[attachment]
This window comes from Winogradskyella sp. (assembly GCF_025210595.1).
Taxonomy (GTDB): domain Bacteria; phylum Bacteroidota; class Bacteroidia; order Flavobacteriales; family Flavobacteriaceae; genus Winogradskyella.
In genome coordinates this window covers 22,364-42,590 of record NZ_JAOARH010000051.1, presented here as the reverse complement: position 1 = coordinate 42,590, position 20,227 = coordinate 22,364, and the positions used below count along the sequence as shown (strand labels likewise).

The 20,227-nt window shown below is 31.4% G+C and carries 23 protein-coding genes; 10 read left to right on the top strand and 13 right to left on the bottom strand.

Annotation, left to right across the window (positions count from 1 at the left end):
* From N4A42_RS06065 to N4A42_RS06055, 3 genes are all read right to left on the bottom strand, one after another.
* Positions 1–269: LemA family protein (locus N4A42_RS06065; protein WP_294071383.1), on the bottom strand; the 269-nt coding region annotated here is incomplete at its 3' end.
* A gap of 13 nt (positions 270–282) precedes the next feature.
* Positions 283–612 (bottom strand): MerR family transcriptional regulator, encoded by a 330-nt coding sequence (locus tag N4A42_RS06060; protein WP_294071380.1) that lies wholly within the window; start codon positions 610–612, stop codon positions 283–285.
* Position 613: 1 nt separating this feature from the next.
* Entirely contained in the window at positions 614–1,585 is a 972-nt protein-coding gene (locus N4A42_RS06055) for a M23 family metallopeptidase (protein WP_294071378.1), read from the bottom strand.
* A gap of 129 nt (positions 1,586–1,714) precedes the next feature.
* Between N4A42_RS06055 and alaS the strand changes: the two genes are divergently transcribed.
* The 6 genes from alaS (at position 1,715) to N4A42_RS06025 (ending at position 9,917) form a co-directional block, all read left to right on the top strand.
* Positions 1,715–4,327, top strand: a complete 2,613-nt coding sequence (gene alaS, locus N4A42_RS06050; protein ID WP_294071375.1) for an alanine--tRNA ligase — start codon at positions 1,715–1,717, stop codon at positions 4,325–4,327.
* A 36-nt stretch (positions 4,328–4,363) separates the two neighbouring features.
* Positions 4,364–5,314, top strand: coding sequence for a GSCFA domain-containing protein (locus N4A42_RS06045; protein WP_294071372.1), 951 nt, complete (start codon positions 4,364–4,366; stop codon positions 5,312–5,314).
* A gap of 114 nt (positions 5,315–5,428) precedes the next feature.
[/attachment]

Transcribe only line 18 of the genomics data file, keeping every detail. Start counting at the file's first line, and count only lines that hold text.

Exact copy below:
* A gap of 114 nt (positions 5,315–5,428) precedes the next feature.